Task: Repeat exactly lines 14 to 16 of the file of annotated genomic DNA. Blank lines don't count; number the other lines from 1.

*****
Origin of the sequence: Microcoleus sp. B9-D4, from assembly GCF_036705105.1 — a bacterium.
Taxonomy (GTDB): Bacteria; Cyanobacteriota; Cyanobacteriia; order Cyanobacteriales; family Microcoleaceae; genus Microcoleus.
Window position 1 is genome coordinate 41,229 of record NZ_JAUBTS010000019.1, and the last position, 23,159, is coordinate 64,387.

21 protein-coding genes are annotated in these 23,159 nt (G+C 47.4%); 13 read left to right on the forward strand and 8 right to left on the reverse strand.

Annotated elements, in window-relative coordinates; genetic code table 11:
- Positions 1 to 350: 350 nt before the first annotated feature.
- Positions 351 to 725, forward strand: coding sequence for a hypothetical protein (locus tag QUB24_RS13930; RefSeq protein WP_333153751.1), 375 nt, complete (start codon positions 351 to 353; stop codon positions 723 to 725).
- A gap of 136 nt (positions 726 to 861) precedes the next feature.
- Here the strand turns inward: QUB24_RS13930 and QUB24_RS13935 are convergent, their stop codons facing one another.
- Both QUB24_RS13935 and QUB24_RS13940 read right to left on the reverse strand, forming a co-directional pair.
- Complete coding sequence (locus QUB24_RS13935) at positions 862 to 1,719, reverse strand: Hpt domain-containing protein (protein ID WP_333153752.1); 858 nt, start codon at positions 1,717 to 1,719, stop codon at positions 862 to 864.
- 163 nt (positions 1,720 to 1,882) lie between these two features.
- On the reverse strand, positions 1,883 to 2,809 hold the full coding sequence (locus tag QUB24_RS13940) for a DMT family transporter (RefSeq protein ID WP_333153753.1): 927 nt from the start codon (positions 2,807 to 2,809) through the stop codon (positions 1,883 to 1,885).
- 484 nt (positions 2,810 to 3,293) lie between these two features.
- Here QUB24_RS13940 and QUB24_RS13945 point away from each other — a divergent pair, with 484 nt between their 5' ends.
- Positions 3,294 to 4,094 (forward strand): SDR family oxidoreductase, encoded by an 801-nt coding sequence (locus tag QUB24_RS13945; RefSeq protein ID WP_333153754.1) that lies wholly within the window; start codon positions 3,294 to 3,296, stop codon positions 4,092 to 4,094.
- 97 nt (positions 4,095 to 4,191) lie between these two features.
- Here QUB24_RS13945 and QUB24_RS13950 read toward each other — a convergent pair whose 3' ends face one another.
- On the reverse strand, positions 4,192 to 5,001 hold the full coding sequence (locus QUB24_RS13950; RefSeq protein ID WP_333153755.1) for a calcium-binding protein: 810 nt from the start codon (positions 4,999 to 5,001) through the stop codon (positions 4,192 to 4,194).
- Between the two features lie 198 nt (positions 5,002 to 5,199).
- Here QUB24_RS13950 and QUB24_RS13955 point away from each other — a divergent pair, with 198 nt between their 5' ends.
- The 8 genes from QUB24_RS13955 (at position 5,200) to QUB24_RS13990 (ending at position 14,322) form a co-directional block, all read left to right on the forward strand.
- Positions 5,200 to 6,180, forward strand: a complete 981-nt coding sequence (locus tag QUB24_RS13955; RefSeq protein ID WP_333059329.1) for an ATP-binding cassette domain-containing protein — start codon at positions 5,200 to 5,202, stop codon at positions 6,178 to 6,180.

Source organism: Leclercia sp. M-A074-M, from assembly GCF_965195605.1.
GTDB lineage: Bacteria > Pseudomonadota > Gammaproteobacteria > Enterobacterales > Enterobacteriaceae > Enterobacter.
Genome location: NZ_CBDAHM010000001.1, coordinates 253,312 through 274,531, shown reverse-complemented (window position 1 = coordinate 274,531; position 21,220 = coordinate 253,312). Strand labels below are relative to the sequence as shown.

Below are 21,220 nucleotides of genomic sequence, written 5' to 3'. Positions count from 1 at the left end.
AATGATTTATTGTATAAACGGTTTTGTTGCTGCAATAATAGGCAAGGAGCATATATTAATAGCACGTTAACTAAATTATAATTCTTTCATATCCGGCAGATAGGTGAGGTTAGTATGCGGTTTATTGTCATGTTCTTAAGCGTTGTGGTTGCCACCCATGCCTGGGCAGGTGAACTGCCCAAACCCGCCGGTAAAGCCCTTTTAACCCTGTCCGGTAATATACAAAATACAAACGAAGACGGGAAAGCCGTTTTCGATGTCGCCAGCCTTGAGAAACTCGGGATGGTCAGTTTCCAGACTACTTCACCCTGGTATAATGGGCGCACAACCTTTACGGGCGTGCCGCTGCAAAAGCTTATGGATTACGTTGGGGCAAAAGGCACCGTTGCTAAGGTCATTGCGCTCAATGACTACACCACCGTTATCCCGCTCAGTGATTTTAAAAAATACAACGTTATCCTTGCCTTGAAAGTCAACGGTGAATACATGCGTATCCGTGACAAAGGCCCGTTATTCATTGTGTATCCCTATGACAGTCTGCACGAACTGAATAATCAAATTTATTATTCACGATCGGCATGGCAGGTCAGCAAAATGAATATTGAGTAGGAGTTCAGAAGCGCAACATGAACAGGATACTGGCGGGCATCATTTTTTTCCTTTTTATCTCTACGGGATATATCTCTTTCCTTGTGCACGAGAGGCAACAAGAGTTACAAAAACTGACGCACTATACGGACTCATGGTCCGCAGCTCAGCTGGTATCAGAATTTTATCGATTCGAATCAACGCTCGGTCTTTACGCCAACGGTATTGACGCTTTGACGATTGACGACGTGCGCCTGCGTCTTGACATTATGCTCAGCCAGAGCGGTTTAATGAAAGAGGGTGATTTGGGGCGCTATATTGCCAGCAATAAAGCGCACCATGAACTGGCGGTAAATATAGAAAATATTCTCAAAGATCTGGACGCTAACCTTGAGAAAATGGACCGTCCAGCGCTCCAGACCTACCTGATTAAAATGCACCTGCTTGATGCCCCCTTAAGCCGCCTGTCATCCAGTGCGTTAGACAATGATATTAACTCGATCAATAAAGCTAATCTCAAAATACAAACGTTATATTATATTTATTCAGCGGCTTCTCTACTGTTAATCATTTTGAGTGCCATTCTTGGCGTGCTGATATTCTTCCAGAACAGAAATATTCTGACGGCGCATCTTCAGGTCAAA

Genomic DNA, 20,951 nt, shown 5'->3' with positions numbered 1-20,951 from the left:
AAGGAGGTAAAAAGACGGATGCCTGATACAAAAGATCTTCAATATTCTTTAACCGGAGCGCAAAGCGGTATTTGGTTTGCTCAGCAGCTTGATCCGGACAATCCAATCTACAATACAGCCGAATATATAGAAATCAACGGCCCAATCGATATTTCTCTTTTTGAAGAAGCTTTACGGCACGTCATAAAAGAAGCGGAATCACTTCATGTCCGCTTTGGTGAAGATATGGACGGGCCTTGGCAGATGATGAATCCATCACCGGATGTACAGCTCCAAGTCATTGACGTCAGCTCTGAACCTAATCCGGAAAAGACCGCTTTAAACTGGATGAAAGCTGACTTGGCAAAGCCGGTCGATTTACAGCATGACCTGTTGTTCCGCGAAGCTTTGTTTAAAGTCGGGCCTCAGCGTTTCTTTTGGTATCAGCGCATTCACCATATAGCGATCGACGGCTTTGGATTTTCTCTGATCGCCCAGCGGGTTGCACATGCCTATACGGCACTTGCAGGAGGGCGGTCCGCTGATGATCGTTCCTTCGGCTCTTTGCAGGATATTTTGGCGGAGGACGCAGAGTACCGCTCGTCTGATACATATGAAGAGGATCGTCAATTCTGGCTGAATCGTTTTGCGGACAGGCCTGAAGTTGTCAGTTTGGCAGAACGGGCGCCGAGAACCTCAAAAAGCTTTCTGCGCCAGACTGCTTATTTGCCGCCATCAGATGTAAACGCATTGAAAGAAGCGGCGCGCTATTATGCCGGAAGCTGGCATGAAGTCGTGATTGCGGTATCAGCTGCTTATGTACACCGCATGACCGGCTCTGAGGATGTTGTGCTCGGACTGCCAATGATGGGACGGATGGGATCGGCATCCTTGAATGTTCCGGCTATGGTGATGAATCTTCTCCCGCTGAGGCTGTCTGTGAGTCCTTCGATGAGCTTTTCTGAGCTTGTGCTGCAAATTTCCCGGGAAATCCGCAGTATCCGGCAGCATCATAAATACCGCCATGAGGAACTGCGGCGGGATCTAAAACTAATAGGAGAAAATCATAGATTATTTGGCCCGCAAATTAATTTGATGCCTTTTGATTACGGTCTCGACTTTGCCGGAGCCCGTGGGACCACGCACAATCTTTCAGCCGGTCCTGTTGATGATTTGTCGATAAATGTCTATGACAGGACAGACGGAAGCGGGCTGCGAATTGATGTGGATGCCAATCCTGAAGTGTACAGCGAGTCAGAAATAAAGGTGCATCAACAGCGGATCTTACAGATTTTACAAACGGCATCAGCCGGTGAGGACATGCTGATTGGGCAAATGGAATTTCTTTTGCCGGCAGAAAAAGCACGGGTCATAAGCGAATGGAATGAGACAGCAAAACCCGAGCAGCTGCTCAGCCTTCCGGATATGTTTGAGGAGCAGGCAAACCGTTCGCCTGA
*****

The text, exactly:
- 484 nt (positions 2,810 to 3,293) lie between these two features.
- Here QUB24_RS13940 and QUB24_RS13945 point away from each other — a divergent pair, with 484 nt between their 5' ends.
- Positions 3,294 to 4,094 (forward strand): SDR family oxidoreductase, encoded by an 801-nt coding sequence (locus tag QUB24_RS13945; RefSeq protein ID WP_333153754.1) that lies wholly within the window; start codon positions 3,294 to 3,296, stop codon positions 4,092 to 4,094.